Last year I wrote a story about why I love the 19th arrondissement. Based on the response I received, people seemed to really enjoy reading about why I love living there. But I did get a question that caught me by surprise: What is an arrondissement? I was surprised because arrondissements are a very important part of Paris, whether you’re living here or just visiting. So much so, that I would have thought I had already written about them years ago. However, a quick check of my archives revealed that no, I have not. Well that ends today.
The Arrondissements of Paris
The word arrondissement translates to district or municipality, and therefore the arrondissements of Paris refers to the districts of the city. There are 20 altogether, each with their own city hall and mayor, with the exception of the first through fourth. In 2020, these four arrondissements officially merged to become a new administrative district called City Centre, with just one city hall and mayor now presiding over all four. However, this did not affect the numbering system, so there are still technically 20 arrondissements in Paris.
A Product of the Revolution
The first arrondissements of Paris were created in 1795 during the first French Revolution. It was a reform measure, meant to strengthen the city both economically and administratively. The arrondissements were arranged west to east across Paris, with numbers 1-9 located on the Right Bank and 10-12 on the Left Bank.
This arrangement lasted until 1860 and the start of the great Haussmannian renovation of Paris. Many outer suburbs were incorporated into the city at this time, expanding the boundaries of Paris, and bringing the total number of arrondissements to the current 20. Today, most street signs include the arrondissement number along the top, meaning you can easily orient yourself within the city simply by finding one of these signs. And quick tip. The last two numbers of all Parisian postal codes indicate the arrondissement of the address. Looking for a hotel with the postal code 75004? Head to the 4th arrondissement.
The Great Spiral of Paris
One of the most intriguing features of the arrondissements is their layout. The 20 districts of Paris begin in the centre of the city with the 1st arrondissement. They then move in a clockwise spiral towards the outer edges of the city. This can be confusing at times, as districts of non-consecutive numbers can often border each other. However, as much as I’d like to chalk this up to the many eccentricities of French bureaucracy, there’s actually a fun story behind this pattern.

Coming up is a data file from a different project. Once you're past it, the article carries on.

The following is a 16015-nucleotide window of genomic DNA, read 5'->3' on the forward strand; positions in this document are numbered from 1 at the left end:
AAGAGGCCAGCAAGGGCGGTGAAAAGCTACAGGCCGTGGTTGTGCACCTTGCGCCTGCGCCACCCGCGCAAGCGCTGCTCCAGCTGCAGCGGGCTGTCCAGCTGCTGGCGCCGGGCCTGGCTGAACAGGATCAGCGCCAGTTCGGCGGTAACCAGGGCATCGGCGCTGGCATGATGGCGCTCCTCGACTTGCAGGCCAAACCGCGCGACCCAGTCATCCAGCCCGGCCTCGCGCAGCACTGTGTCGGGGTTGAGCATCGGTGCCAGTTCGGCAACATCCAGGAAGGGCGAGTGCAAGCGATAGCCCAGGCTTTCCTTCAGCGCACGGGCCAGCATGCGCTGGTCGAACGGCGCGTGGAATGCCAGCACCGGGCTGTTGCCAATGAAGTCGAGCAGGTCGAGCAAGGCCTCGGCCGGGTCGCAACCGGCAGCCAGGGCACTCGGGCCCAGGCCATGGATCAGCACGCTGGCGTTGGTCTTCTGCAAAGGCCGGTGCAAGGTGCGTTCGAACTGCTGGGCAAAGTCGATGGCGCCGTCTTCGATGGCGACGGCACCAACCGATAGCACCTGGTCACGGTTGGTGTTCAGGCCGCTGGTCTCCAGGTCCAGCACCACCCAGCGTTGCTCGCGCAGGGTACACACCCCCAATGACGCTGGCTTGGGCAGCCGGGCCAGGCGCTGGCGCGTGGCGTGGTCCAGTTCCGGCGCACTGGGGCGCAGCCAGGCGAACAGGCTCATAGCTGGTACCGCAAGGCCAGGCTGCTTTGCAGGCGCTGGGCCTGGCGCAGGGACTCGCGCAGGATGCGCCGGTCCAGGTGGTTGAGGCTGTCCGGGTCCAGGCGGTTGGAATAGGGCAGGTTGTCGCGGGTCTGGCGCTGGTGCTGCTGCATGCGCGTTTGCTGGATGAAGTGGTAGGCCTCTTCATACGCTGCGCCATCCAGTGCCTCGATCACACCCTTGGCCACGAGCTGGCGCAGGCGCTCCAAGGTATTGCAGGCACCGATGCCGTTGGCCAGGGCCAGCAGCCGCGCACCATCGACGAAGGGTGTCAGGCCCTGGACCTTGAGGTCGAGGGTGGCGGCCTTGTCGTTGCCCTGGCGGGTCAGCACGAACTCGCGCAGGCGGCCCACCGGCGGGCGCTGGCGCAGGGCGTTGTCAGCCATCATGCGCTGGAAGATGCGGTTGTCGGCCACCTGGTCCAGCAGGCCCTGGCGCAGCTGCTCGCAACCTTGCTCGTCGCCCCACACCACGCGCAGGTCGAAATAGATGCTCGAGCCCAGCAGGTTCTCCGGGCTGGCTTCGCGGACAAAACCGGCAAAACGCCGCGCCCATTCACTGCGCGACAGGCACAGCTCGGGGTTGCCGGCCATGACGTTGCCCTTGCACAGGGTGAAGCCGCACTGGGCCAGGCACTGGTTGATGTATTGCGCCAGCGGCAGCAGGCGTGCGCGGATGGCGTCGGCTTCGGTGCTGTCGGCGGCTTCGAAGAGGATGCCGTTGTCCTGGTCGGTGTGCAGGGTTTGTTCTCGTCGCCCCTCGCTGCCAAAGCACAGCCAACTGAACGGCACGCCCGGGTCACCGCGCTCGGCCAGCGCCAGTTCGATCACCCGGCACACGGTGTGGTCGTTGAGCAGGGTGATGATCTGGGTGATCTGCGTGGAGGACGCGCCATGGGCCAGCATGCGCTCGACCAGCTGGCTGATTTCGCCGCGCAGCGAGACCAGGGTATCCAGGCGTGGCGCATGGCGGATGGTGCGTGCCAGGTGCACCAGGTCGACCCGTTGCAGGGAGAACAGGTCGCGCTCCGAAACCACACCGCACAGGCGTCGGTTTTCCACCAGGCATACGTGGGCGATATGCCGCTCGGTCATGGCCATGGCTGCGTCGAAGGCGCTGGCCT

Prior to 1860, unmarried couples who lived together were said to have gotten married in the 13th arrondissement. It was a colloquial joke about the then non-existent district, which soon came to be associated with living in sin. This meant that residents of the west side of the city were none too pleased when Hausmann’s initial proposal to redesign the city put them in the newly created 13th arrondissement. They objected, and in response, the spiral pattern was implemented, placing them in the 16th arrondissement instead. The 13th, on the other hand, was sent all the way over to the east side of the city.
Exploring the Arrondissements of Paris
Because my story on the 19th was so popular, I’ve decided that this year, Story of a City is going to be taking a tour through Paris using the arrondissements. Throughout the year, I will focus on each arrondissement individually, highlighting its history, popular sights, and hidden gems. This tour will start next week with the 1st arrondissement, so be sure to come back next Tuesday to find out why this district of Paris earned itself the prestigious title of number one.
See you next week!
Laura Moore is a professional storyteller who loves history and the many stories that make Paris one of the most fascinating cities in the world. Join one of her signature tours to learn the story of a city.